If you have errors when running this, fix them before going on.

Create replication connections

New-SRPartnership -SourceComputerName PrimaryServerName -SourceRGName Groups-rg01 -SourceVolumeName d: -SourceLogVolumeName l: -DestinationComputerName SecondaryServerName -DestinationRGName Groups-rg02 -DestinationVolumeName d: -DestinationLogVolumeName l: -ReplicationMode Asynchronous

Warning: Make sure you get the replication direction correct!  If backwards you will replicate your empty volume over to your primary and wipe out all that data you just robocopied over. 

After you run this, the D drive will go offline on the secondary server.  Initial block copy will start.  Check status by running “get-srgroup”.

Another thing you will probably want to do is increase the log size. By default, it is set to 8GB.  I changed ours to 250GB by running these commands.

Set-SRGroup -LogSizeInBytes 250181844992 -Name Groups-rg01
Set-SRGroup -LogSizeInBytes 250181844992 -Name Groups-rg02

You can also run this handy snippet on the secondary server to see how much data is left to copy.

while($true) {
 $v = (Get-SRGroup -Name "Groups-rg02").replicas | Select-Object numofbytesremaining
 [System.Console]::Write("Number of bytes remaining: {0}`r", $v.numofbytesremaining)
 Start-Sleep -s 5
}

I found this initial replication to be very fast.  We moved 16TB of data to the secondary site in just under 24 hours.  DFS-R took weeks to move this same data.

Configure DFS-N

In our case, users were already using DFS-N to access the data.  However, we need to change some defaults to make this work the way I wanted.  By default, the namespace client cache is good for 1800 seconds (30 minutes).  The problem with this is if we failover to the secondary server, the users would need to reboot or wait up to 30 minutes for their drives to reconnect.  That could be a problem so I lowered the cache time to 30 seconds.  Yes, it will create a lot more referrals from your namespace servers but it will be worth it :).  To do this, open the DFS management console and open properties for the folder your working with.  Under referrals, change the cache duration to 30.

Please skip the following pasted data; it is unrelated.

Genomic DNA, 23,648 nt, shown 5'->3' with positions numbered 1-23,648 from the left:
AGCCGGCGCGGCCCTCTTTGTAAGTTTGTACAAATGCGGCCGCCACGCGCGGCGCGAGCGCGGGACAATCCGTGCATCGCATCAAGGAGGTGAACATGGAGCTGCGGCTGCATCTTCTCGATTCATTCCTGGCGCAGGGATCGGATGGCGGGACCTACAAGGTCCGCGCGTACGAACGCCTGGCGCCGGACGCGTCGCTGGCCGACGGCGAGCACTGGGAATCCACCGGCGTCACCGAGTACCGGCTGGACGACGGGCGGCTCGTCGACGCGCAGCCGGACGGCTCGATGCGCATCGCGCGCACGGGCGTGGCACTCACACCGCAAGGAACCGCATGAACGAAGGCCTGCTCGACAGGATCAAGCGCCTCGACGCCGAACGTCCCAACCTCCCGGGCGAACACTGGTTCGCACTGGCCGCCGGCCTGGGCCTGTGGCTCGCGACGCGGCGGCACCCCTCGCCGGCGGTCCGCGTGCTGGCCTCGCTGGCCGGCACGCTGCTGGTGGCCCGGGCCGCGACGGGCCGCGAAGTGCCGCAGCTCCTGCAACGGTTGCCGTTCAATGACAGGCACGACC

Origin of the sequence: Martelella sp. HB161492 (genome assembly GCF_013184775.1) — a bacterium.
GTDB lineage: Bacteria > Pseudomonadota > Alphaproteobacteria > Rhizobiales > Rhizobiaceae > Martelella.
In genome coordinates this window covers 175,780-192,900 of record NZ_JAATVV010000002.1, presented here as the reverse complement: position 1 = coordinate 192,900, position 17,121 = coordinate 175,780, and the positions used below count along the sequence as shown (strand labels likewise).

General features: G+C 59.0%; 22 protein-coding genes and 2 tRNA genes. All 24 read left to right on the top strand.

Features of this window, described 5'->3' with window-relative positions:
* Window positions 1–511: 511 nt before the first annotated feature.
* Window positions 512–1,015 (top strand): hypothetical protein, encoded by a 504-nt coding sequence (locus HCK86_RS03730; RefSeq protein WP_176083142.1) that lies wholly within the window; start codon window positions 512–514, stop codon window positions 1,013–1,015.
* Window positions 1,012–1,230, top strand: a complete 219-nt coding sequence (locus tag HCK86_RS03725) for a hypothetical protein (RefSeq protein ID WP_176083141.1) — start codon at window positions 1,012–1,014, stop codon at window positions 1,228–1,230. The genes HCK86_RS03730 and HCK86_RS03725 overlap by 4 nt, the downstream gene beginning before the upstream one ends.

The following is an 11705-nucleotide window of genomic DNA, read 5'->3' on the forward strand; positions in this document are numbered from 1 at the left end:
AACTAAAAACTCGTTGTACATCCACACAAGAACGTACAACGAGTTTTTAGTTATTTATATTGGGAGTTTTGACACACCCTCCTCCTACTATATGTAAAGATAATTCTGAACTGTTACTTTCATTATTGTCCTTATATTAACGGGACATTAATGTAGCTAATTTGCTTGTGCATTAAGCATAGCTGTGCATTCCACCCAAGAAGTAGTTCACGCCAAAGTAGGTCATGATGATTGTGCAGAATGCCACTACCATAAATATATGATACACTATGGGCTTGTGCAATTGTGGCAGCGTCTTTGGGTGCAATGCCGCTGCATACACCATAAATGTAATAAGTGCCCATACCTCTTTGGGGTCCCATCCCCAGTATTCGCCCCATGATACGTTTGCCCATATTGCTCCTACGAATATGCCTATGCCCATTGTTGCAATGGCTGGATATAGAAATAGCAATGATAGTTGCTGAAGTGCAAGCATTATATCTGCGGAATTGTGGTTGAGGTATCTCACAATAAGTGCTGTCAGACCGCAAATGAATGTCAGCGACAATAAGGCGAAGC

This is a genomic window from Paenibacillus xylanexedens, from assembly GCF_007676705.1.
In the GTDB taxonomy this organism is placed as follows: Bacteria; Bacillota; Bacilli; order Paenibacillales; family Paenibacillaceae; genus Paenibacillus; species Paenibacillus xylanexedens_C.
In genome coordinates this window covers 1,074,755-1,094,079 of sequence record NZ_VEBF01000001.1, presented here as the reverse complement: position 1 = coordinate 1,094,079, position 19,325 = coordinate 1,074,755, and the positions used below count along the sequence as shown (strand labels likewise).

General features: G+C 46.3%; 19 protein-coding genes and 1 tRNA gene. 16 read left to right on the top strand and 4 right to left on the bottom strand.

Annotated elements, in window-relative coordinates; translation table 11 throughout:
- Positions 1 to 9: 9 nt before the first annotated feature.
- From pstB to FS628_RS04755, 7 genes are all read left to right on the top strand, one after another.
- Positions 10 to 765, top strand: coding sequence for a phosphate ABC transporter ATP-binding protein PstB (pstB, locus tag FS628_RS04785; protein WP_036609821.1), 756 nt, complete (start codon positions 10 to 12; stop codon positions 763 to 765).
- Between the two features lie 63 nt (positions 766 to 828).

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Next, create the shares and add your primary server in as a target to the needed folders. Now, obviously, you need to be careful here and know what you’re doing with your data. This data is not replicated from your old server to the new, only robocopied over.  I am not going into all scenarios here on how that is a problem but just think about that for a few.

Now failover to your secondary server.  See the section below on how to do that.  You need to do this so the volume will come online to configure the shares on the secondary. Once the shares are created add the secondary server in as a DFS-N target.  Failover to the primary.

I keep the secondary server target disabled in DFS to prevent clients from trying to use a volume that is offline.

Failing over to secondary server

Set-SRPartnership -NewSourceComputerName SecondaryServerName -SourceRGName Groups-rg02 -DestinationComputerName PrimaryServerName -DestinationRGName Groups-rg01

Run the above command to bring the volume online on the secondary server and reverse replication.  Then run over to DFS and enable secondary target, disable the primary target. Clients should reconnect in 30 seconds or less.

Questions I still have

RPO by default is set to 30.  But what that means exactly I don’t know.  30 blocks, 30 seconds, 30 minutes, 30% of the log size?  I cannot find anything from Microsoft that explains it in detail.  My guess would be it is a percentage of the log.  I say that because before I resized the log to 250GB we would fall out of RPO pretty quick, after the resize we almost never fall out of RPO.

Update:  Microsoft answered this finally.  RPO is defined by seconds.

What is the recommended size of the log?  Percentage of active data may be or could be set to change rate times a certain RTO?  No clear guidance from MS.

Update:  https://docs.microsoft.com/en-us/windows-server/storage/storage-replica/storage-replica-frequently-asked-questions#FAQ15.5

Final thoughts

So far I have been impressed with how storage replica works.  It was fairly simple to setup, replicated data very fast and overcomes a bunch of DFS limitations and problems.

Positives

  • Fast replication
  • Replicates encrypted and locked files
  • decent visibility into replication status
  • Runs over SMB3  (side note, we did try and run this through a riverbed steelhead for testing, got about 30% reduction in WAN traffic)

Negatives

  • 1 to 1 replication.  Cannot do 1 to many like DFS.
  • manual steps to failover (unless you stretch cluster it)

References